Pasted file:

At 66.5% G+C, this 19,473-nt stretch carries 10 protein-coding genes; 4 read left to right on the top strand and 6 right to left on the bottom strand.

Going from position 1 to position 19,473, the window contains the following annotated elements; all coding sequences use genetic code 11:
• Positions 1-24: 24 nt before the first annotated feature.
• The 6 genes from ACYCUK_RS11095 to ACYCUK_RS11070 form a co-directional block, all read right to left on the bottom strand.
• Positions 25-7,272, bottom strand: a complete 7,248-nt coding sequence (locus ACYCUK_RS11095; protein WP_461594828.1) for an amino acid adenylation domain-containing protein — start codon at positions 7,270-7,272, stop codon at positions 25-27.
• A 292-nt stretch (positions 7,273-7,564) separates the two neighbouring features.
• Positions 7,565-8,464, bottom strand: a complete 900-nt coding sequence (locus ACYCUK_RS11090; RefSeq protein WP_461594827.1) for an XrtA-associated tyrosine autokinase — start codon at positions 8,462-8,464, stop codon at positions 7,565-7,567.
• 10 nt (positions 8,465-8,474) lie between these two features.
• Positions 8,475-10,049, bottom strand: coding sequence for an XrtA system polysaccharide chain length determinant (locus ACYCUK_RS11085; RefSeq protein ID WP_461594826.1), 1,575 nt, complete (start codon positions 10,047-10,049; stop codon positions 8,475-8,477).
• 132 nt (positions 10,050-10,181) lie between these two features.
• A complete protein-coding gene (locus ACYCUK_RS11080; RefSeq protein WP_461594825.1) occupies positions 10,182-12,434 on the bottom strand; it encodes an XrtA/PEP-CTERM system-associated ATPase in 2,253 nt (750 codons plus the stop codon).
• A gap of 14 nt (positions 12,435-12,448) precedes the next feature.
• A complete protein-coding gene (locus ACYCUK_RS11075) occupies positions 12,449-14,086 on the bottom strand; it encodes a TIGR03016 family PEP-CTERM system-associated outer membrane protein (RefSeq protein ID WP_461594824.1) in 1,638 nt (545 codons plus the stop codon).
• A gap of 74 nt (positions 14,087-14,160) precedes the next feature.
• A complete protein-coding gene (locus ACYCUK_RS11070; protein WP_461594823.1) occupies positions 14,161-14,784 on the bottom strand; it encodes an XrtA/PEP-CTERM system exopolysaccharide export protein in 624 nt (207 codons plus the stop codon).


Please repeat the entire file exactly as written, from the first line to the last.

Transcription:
At 66.5% G+C, this 19,473-nt stretch carries 10 protein-coding genes; 4 read left to right on the top strand and 6 right to left on the bottom strand.

Going from position 1 to position 19,473, the window contains the following annotated elements; all coding sequences use genetic code 11:
• Positions 1-24: 24 nt before the first annotated feature.
• The 6 genes from ACYCUK_RS11095 to ACYCUK_RS11070 form a co-directional block, all read right to left on the bottom strand.
• Positions 25-7,272, bottom strand: a complete 7,248-nt coding sequence (locus ACYCUK_RS11095; protein WP_461594828.1) for an amino acid adenylation domain-containing protein — start codon at positions 7,270-7,272, stop codon at positions 25-27.
• A 292-nt stretch (positions 7,273-7,564) separates the two neighbouring features.
• Positions 7,565-8,464, bottom strand: a complete 900-nt coding sequence (locus ACYCUK_RS11090; RefSeq protein WP_461594827.1) for an XrtA-associated tyrosine autokinase — start codon at positions 8,462-8,464, stop codon at positions 7,565-7,567.
• 10 nt (positions 8,465-8,474) lie between these two features.
• Positions 8,475-10,049, bottom strand: coding sequence for an XrtA system polysaccharide chain length determinant (locus ACYCUK_RS11085; RefSeq protein ID WP_461594826.1), 1,575 nt, complete (start codon positions 10,047-10,049; stop codon positions 8,475-8,477).
• 132 nt (positions 10,050-10,181) lie between these two features.
• A complete protein-coding gene (locus ACYCUK_RS11080; RefSeq protein WP_461594825.1) occupies positions 10,182-12,434 on the bottom strand; it encodes an XrtA/PEP-CTERM system-associated ATPase in 2,253 nt (750 codons plus the stop codon).
• A gap of 14 nt (positions 12,435-12,448) precedes the next feature.
• A complete protein-coding gene (locus ACYCUK_RS11075) occupies positions 12,449-14,086 on the bottom strand; it encodes a TIGR03016 family PEP-CTERM system-associated outer membrane protein (RefSeq protein ID WP_461594824.1) in 1,638 nt (545 codons plus the stop codon).
• A gap of 74 nt (positions 14,087-14,160) precedes the next feature.
• A complete protein-coding gene (locus ACYCUK_RS11070; protein WP_461594823.1) occupies positions 14,161-14,784 on the bottom strand; it encodes an XrtA/PEP-CTERM system exopolysaccharide export protein in 624 nt (207 codons plus the stop codon).